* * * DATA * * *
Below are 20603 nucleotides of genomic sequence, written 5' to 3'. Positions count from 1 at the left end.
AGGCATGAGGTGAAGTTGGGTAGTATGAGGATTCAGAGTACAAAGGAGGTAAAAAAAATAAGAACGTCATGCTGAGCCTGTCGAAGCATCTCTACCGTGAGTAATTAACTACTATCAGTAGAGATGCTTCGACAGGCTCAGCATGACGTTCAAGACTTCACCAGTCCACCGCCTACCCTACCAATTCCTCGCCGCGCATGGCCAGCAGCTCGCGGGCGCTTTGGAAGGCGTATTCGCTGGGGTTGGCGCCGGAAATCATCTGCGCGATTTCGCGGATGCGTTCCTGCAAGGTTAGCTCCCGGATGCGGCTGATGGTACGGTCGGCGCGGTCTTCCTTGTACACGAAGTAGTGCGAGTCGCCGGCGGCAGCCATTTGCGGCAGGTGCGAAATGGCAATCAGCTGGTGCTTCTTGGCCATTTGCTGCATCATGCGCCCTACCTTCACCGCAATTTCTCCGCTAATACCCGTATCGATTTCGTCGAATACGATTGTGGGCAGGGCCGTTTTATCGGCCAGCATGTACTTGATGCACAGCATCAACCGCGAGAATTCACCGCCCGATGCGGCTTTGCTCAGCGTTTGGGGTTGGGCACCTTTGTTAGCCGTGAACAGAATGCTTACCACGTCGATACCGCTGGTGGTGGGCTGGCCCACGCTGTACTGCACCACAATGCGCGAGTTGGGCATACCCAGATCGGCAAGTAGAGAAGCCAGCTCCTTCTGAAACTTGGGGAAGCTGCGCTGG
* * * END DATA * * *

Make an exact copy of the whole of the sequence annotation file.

Below are 20603 nucleotides of genomic sequence, written 5' to 3'. Positions count from 1 at the left end.
AGGCATGAGGTGAAGTTGGGTAGTATGAGGATTCAGAGTACAAAGGAGGTAAAAAAAATAAGAACGTCATGCTGAGCCTGTCGAAGCATCTCTACCGTGAGTAATTAACTACTATCAGTAGAGATGCTTCGACAGGCTCAGCATGACGTTCAAGACTTCACCAGTCCACCGCCTACCCTACCAATTCCTCGCCGCGCATGGCCAGCAGCTCGCGGGCGCTTTGGAAGGCGTATTCGCTGGGGTTGGCGCCGGAAATCATCTGCGCGATTTCGCGGATGCGTTCCTGCAAGGTTAGCTCCCGGATGCGGCTGATGGTACGGTCGGCGCGGTCTTCCTTGTACACGAAGTAGTGCGAGTCGCCGGCGGCAGCCATTTGCGGCAGGTGCGAAATGGCAATCAGCTGGTGCTTCTTGGCCATTTGCTGCATCATGCGCCCTACCTTCACCGCAATTTCTCCGCTAATACCCGTATCGATTTCGTCGAATACGATTGTGGGCAGGGCCGTTTTATCGGCCAGCATGTACTTGATGCACAGCATCAACCGCGAGAATTCACCGCCCGATGCGGCTTTGCTCAGCGTTTGGGGTTGGGCACCTTTGTTAGCCGTGAACAGAATGCTTACCACGTCGATACCGCTGGTGGTGGGCTGGCCCACGCTGTACTGCACCACAATGCGCGAGTTGGGCATACCCAGATCGGCAAGTAGAGAAGCCAGCTCCTTCTGAAACTTGGGGAAGCTGCGCTGG